In the immediate aftermath of Tiananmen crackdown in June 1989, many countries reduced their diplomatic contacts with the PRC as well as their economic assistance programs. In response, the PRC worked vigorously to expand its relations with foreign countries, and by late 1990, had reestablished normal relations with almost all nations. Following the collapse of the Soviet Union in late 1991, the PRC also opened diplomatic relations with the republics of the former Soviet Union.

In recent years, communist Chinese leaders are regular travelers to all parts of the globe, and the PRC has sought a higher profile in the UN through its permanent seat on the United Nations Security Council and other multilateral organizations. Closer to home, the PRC has made efforts to reduce tensions in Asia; it has contributed to stability on the Korean Peninsula, cultivated a more cooperative relationship with members of the Association of Southeast Asian Nations (Brunei, Myanmar, Indonesia, Laos, Malaysia, Philippines, Singapore, Thailand, Vietnam), and participated in the ASEAN Regional Forum. China has improved ties with Russia. President Putin and President Jiang signed a Treaty of Friendship and Cooperation in July 2001. The two also joined with the Central Asian nations of Kazakhstan, Kyrgyzstan, Tajikistan, and Uzbekistan to found the Shanghai Cooperation Organization (SCO) in June 2001. The SCO is designed to promote regional stability and cooperate to combat terrorism in the region. The PRC has a number of border and maritime disputes, including with Vietnam in the Gulf of Tonkin, with a number of countries in the South China Sea, as well as with Japan and India. Beijing has resolved many of these disputes, notably including a November 1997 agreement with Russia that resolved almost all outstanding border issues and a 2000 agreement with Vietnam to resolve some differences over their maritime border, though disagreements remain over islands in the South China Sea.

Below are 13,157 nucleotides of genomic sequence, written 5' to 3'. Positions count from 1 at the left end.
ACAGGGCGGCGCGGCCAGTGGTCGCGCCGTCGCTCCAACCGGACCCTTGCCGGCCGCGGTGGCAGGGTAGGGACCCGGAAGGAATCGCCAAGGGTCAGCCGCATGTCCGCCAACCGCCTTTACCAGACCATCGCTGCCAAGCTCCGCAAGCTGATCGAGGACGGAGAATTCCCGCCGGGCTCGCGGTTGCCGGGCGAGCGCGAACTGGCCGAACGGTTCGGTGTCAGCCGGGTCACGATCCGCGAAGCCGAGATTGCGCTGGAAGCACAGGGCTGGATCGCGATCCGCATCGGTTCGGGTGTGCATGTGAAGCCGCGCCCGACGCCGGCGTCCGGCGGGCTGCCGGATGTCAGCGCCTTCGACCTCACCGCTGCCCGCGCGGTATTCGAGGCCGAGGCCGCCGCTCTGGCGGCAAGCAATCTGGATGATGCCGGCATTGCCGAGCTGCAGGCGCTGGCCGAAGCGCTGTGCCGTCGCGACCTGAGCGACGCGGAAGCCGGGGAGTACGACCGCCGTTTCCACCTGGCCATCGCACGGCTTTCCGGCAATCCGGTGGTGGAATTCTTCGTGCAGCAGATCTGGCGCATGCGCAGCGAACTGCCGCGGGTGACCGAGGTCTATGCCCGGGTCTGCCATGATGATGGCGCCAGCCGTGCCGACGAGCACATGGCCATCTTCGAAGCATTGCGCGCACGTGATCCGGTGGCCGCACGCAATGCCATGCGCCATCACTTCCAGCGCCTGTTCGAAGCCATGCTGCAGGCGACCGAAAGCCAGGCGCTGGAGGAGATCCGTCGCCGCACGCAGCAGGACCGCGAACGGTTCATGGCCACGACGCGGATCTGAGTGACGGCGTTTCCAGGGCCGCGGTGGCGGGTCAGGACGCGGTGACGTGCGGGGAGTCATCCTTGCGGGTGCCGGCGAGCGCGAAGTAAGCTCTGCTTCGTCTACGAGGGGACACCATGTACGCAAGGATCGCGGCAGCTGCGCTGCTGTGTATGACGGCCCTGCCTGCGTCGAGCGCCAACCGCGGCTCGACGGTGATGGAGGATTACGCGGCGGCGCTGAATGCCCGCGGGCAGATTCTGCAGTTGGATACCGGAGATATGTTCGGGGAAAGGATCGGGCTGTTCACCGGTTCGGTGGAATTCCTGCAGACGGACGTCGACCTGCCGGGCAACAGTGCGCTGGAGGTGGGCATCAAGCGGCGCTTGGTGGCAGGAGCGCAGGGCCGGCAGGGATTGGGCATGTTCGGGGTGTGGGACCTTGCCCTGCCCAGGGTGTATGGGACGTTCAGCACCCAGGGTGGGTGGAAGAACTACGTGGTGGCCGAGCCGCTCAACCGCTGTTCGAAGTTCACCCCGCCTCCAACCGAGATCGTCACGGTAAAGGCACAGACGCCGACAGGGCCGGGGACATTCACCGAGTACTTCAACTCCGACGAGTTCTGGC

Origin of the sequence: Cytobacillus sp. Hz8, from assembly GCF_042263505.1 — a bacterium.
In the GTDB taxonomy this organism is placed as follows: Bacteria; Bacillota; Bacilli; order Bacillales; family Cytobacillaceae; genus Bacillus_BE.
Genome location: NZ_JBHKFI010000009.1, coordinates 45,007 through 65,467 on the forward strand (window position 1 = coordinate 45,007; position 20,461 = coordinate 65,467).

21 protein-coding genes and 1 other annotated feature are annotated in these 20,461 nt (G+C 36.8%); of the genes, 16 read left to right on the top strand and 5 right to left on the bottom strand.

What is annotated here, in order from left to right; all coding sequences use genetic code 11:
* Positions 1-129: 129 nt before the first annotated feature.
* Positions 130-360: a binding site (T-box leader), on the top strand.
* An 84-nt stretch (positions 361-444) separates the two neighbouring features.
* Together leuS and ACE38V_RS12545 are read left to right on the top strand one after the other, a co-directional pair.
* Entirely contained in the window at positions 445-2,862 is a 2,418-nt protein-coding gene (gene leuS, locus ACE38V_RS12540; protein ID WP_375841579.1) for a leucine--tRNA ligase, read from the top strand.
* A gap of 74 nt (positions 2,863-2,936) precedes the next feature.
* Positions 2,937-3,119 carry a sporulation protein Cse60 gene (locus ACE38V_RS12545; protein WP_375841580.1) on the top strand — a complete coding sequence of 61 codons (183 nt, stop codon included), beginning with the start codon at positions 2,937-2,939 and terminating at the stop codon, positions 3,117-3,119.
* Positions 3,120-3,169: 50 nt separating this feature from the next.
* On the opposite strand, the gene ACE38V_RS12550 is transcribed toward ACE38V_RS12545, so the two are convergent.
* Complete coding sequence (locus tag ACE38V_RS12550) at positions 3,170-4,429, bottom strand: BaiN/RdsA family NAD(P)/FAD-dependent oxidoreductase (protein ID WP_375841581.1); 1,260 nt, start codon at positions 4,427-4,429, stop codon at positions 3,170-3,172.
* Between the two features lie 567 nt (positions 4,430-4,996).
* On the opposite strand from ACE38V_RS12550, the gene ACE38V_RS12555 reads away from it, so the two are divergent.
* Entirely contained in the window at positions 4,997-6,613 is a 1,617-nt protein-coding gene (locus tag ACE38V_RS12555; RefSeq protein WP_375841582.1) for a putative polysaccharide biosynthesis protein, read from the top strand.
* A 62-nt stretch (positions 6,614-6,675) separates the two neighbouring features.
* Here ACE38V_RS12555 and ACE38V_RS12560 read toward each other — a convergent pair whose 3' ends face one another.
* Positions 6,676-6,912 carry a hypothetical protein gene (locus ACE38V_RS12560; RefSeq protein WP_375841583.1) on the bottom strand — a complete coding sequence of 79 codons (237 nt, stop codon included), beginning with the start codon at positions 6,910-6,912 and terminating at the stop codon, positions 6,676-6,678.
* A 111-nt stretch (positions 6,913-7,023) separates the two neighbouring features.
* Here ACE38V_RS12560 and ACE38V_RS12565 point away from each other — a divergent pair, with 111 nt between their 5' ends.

Human rights: The PRC has acknowledged in principle the importance of protection of human rights and has purported to take steps to bring its human rights practices into conformity with international norms. Among these steps are signature in October 1997 of the International Covenant on Economic, Social, and Cultural Rights (ratified in March 2001) and signature in October 1998 of the International Covenant on Civil and Political Rights (not yet ratified). The PRC also has expanded dialogue with foreign governments. These positive steps notwithstanding, serious problems remain. The government restricts freedom of assembly, expression, and the press and represses dissent.

Disputes - international:

  • Claims Taiwan, but the Republic of China exercises sovereignty and also claims the mainland;
  • Boundary with India in dispute; (see also: Aksai Chin)
  • Dispute over at least two small sections of the boundary with Russia remain to be settled, despite 1997 boundary agreement;
  • Portions of the boundary with Tajikistan are indefinite;
  • 33-km section of boundary with North Korea in the Baitou Mountain (Paektu-san) area is indefinite;
  • Involved in a complex dispute over the Spratly Islands with Malaysia, Philippines, Taiwan, Vietnam, and possibly Brunei;
  • Maritime boundary dispute with Vietnam in the Gulf of Tonkin;
  • Paracel Islands occupied by the PRC, but claimed by Vietnam and Taiwan;
  • Claims Japanese-administered Senkaku-shoto (Senkaku Islands[?]/Diaoyu Tai), as does Taiwan;
  • Agreement on land border with Vietnam was signed in December 1999, but details of alignment have not yet been made public

Illicit drugs: major transshipment point for heroin produced in the Golden Triangle; growing domestic drug abuse problem